[by A. E. Clark]
This byword for stone-cold amorality was Athens’ finest hour? A provocative thesis . . . but I’ll give it a try.
First, in this episode the Athenians are entirely honest. They do not mask their intentions or weave ambiguity into their promises; they misrepresent no facts.
By contrast, much of the diplomacy in Book 5 (and almost all its talk of justice) involves fraud. As readers, we pick our way through a forest of the crooked timber of humanity. Sparta forges an “alliance” with Athens in order to have breathing space to crush Argos. Athens, at least, fulfills some of her promises; Sparta, hardly any. Corinth lies and obfuscates (5.30.2) when questioned by Sparta about its maneuvers. After the Lepraeans welsh on their debts, the Eleans back out of arbitration crying “Unfair!”, and switch alliances (5.31).
Then, while assuring the Athenians that they are trying to bring the Boeotians and Corinthians into the alliance with Athens, the Spartans secretly urge envoys from those two cities to ally with Argos and then bring Argos over to Sparta. The Spartans’ aim is to “be in a better position to resume hostilities with Athens.” (5.36) This scheme misfires somewhat comically when other members of the Boeotian government, unaware of the ephors’ double game, veto the Argos alliance out of loyalty to Sparta (5.38.3).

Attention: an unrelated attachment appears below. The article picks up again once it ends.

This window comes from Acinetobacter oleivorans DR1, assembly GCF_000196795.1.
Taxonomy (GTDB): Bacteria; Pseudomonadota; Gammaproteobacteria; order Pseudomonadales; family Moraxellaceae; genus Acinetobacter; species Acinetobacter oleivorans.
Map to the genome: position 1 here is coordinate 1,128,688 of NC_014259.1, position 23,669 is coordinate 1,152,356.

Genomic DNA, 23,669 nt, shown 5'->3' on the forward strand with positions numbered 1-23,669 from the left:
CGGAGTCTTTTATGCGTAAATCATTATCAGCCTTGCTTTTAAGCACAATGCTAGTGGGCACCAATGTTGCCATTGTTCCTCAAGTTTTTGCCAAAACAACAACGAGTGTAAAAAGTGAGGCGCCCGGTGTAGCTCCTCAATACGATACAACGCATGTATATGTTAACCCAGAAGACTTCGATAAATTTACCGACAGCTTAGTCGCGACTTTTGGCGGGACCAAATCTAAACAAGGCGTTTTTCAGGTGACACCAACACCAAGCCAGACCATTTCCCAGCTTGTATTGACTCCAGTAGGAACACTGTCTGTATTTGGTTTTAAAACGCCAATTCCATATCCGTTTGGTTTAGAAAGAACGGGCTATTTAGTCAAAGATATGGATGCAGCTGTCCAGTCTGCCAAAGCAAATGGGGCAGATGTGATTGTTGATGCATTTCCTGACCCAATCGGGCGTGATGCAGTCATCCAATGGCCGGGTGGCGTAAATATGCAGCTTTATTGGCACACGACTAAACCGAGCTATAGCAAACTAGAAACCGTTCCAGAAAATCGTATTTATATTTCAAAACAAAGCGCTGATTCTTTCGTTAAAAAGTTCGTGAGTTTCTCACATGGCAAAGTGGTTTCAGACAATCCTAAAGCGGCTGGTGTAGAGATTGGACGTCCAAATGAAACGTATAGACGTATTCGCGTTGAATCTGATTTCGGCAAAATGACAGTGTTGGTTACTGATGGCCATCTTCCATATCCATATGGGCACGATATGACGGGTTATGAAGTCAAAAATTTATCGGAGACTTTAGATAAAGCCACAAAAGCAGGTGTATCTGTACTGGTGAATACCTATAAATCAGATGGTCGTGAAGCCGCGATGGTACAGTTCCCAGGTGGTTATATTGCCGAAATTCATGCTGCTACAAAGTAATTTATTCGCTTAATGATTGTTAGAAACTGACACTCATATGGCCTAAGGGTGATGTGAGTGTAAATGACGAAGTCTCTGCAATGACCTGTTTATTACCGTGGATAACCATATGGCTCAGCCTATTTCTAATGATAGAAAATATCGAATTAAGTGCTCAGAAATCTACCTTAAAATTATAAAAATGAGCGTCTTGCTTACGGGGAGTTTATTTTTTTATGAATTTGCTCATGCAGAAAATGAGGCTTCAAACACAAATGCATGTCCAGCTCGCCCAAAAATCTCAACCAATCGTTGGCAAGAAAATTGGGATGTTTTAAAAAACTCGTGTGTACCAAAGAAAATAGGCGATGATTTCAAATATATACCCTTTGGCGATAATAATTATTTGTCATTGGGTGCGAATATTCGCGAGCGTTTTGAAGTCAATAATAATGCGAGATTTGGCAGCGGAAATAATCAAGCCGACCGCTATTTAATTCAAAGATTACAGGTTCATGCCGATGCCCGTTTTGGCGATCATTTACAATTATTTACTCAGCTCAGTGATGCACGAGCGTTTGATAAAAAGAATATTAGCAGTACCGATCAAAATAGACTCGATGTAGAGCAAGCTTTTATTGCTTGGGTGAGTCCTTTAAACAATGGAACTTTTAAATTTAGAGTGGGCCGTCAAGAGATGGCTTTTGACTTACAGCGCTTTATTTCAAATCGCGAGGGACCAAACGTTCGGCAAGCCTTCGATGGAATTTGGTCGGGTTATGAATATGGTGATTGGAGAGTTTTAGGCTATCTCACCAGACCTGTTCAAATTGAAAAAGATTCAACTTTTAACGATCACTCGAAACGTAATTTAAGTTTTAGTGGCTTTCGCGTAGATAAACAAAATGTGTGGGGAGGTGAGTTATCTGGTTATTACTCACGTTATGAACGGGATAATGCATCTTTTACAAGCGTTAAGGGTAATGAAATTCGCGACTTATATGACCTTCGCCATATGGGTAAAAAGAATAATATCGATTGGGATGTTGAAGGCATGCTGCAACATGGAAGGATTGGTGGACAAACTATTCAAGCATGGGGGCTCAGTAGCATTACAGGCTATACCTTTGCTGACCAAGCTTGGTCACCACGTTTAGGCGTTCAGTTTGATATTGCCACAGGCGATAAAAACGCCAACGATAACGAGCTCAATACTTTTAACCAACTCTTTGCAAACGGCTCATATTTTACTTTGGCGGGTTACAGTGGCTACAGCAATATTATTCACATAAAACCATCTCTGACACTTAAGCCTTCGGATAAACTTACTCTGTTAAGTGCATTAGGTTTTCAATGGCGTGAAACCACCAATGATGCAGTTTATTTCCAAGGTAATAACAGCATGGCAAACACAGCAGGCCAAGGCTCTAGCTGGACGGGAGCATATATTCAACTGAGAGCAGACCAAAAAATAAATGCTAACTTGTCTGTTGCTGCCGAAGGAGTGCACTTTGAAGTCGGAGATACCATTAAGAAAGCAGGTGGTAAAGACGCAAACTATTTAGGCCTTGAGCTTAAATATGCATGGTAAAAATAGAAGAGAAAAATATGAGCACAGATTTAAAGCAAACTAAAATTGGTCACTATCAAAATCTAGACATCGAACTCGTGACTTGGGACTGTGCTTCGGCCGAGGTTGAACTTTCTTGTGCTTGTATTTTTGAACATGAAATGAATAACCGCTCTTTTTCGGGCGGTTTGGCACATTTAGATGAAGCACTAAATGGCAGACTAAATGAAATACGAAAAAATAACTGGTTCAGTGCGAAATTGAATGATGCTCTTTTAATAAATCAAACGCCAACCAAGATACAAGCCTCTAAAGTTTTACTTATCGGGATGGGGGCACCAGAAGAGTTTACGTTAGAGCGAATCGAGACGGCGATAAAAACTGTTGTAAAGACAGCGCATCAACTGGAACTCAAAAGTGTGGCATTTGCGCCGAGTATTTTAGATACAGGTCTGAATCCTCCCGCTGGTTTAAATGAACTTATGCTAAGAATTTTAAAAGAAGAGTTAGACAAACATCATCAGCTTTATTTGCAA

Athens, Sparta, and Argos thus find themselves in a triangle held together by deceptions — mostly Spartan — until the duplicitous Alcibiades tricks the Spartan ambassadors into concealing their mission and their authority . . . which leads, notwithstanding the honest efforts of the hapless Nicias, to a hasty alliance between Athens and Argos, after which a resumption of the war is inevitable.
The diplomacy of Book 5 is not merely practiced in a deceptive and insincere manner: when based on appeals to justice, it is shown to be futile:
While the Argives were in Epidaurus embassies from the cities assembled at Mantinea, upon the invitation of the Athenians. The conference having begun, the Corinthian Euphamidas said that their actions did not agree with their words; while they were sitting deliberating about peace, the Epidaurians and their allies and the Argives were arrayed against each other in arms; deputies from each party should first go and separate the armies, and then the talk about peace might be resumed. In compliance with this suggestion they went and made the Argives withdraw from Epidaurus, and afterwards reassembled, but without succeeding any better in coming to a conclusion; and the Argives a second time invaded Epidaurus and plundered the country. (5.55.1-2)